Saturday, January 2, 2016

The Slow, Important Work Of Poetry

At the time it seemed like chance that brought me to minor in comparative poetry in college.

Without having a master plan, over four years I wound up taking a number of poetry classes in four languages. Eventually I asked my college to consider them a new minor area of study. They agreed, and I graduated.

And then, slowly, over a quarter century, I began reading more poetry in more languages. It's always slow; I can't pick up a book of poems and read it like a novel. If the poetry is any good at all, I can read one or two poems, and then I've got to put the book down and let the words sit with me.

Often, I go back and read the same poem again, and again.

The very best poems I try to memorize, even though my memory for verse has never been good. I imagine most people would consider that a useless exercise, a waste of storage space in an already cluttered brain.

But in each season of my life I've found that it is some form of poetry that acts as salve to my soul's wounds or food that sustains its long journey forward.  Homer's long story-poems; old epics and sagas from Ireland and Wales and Iceland; Vedic verses and Greek scriptures; Gregorian chants that have echoed in stone chambers for centuries; Shakespeare's or Petrarch's sonnets; the Psalms and proverbs of Hebrew priests and kings; a few words put together well by Dylan Thomas, Gary Snyder, Tomas Tranströmer, or C.S. Lewis; or the timely phrases of some of my favorite contemporaries like Patrick Hicks, Abigail Carroll, Mary Karr, Wendell Berry, Melissa Kwasny, John Lane, or Brian Turner.  Each of them has, at some point, given me the daily bread I craved.

I can't seem to predict when the need will arise, but suddenly, there it is, and I find myself quoting Joachim du Bellay's sonnet about travel, and home:
Heureux qui, comme Ulysse, a fait un beau voyage
Ou comme cestuy-là qui conquit la toison
Et puis est retourné, plein d'usage et raison
Vivre entre ses parents le reste de son âge
His simple words save me from forming new ones and free me to think and feel as the occasion demands; his words give utterance to what I find welling up inside me. His words change my homesickness into a stage in a worthwhile journey.  Here is a very loose translation of those lines: "Happy is he who, like Ulysses, made a beautiful journey, or like that man who seized the Golden Fleece, and then traveled home again, full of wisdom, to live the rest of his life with his family." We are pulled in both directions at once: towards the Golden Fleece and adventures in Troy, and towards the home we left behind when we departed on our quest.

That sonnet often reminds me, in turn, of verses about Abraham.
Consider Abraham, who dwelled in tents,
because he was looking forward to a city with foundations.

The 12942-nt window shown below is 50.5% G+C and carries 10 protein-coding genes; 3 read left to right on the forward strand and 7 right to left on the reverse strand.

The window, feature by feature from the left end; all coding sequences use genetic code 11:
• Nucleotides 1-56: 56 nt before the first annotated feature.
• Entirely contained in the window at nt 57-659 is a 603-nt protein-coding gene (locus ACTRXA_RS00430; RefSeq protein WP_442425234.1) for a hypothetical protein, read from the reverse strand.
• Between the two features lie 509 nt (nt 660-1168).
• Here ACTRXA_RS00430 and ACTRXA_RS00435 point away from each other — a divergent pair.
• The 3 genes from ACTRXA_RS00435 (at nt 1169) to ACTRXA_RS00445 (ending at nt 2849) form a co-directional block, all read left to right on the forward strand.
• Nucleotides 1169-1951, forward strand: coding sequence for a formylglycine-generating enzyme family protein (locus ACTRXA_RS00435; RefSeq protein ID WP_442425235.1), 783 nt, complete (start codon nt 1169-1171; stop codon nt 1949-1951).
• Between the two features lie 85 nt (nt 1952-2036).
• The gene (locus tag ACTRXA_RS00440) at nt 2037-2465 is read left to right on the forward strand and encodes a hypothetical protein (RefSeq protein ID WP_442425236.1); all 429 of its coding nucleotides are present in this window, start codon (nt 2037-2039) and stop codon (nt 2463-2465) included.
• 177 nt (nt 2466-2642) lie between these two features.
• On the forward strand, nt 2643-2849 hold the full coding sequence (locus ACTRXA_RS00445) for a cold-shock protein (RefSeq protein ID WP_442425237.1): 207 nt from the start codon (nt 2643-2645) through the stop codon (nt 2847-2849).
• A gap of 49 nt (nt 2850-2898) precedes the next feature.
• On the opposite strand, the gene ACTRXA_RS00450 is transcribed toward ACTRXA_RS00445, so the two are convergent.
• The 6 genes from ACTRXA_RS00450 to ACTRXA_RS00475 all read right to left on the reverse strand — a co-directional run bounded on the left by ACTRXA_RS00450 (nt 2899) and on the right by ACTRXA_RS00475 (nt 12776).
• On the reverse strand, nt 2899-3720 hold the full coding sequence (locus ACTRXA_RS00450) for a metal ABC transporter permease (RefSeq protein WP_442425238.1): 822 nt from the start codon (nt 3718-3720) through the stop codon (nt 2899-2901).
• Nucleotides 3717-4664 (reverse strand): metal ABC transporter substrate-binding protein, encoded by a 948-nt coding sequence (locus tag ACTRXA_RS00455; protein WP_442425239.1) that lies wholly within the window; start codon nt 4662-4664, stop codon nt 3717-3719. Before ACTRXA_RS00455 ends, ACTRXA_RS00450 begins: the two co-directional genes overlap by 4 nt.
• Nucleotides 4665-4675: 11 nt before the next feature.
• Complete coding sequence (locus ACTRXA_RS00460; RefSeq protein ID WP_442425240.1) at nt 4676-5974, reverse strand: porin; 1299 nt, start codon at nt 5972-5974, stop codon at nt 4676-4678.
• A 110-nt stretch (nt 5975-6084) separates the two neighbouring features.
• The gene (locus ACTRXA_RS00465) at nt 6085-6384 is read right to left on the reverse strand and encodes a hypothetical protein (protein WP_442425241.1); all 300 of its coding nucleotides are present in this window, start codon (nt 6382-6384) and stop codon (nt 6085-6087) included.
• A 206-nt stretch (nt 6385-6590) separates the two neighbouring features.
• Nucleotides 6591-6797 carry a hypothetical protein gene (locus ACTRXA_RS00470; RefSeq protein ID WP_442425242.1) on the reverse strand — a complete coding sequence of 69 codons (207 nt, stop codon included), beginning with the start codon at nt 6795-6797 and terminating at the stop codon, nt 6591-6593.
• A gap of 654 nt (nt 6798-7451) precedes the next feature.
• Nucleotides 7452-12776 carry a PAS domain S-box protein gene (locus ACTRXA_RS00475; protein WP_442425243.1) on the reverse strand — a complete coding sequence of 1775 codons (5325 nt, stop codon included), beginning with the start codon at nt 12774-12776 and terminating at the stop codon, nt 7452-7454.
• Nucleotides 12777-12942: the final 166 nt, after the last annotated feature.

This longing for home that I sometimes have when I travel is itself no alien in any land.  We all may feel it in any place.  Everyone feels lost sometimes. Knowing that others have found words to express their feeling of being lost is itself a reminder that we are not alone. Hölderlin's opening words in his poem about St. John's exile on Patmos say this well:
Nah ist, und schwer zu fassen, der Gott
It does seem that God - like home and family and love and neighbors - is close enough to grasp, so close that we could meaningfully touch them all right now. And yet so far that nothing but our words can draw near.

I am no good at praying, but I often wish I were. I think the fact that we make light of prayer - both by mocking those who pray and by being those who speak piously of prayer but who do not allow ourselves to confess the weakness prayer implies - says something of another shared longing, not unlike the longing for home.  We long to comfort those far away when tragic events fall on them.  They may be total strangers, but we know how horrible we would feel in their place, and we know that right now there is nothing we can do to staunch the flow of pain for them.  But we can hold them in the center of our consciousness and, for a little while, not let any lesser thoughts crowd them out of our hearts and minds.  We can, for a little while, consider our lives to be connected to theirs.  We can, for a little while, ask ourselves what we might do to change the world so that this pain will not be inflicted on others.

Since I am not adept at praying, In those times I find the prayers of others buoy me up above the waves of emotional tempest.  The prayer books of my tradition - the various versions of The Book of Common Prayer - often transform my anguish into something articulate. Of course, we turn to that same book when a baby is born, when a couple is wed, and when our beloved are interred.  These events? We know they are coming, and yet it is not easy to prepare oneself, to be always ready for those days.  I live in a tent; poetry often gives me a foundation to build on, and the better I've memorized it, the stronger that foundation becomes.

Those words, buried like seeds, slowly come to bear fruit in my life.  Sometimes I wonder: was it really chance that brought me to the poems?

In the hardest of times, and also in the most joyful times, the words of poets are like a cup of water in a dry place. They refresh me, and they clear my throat so that I can take in that which sustains my own life, and speak other words, both old and new, that may sustain the lives of others.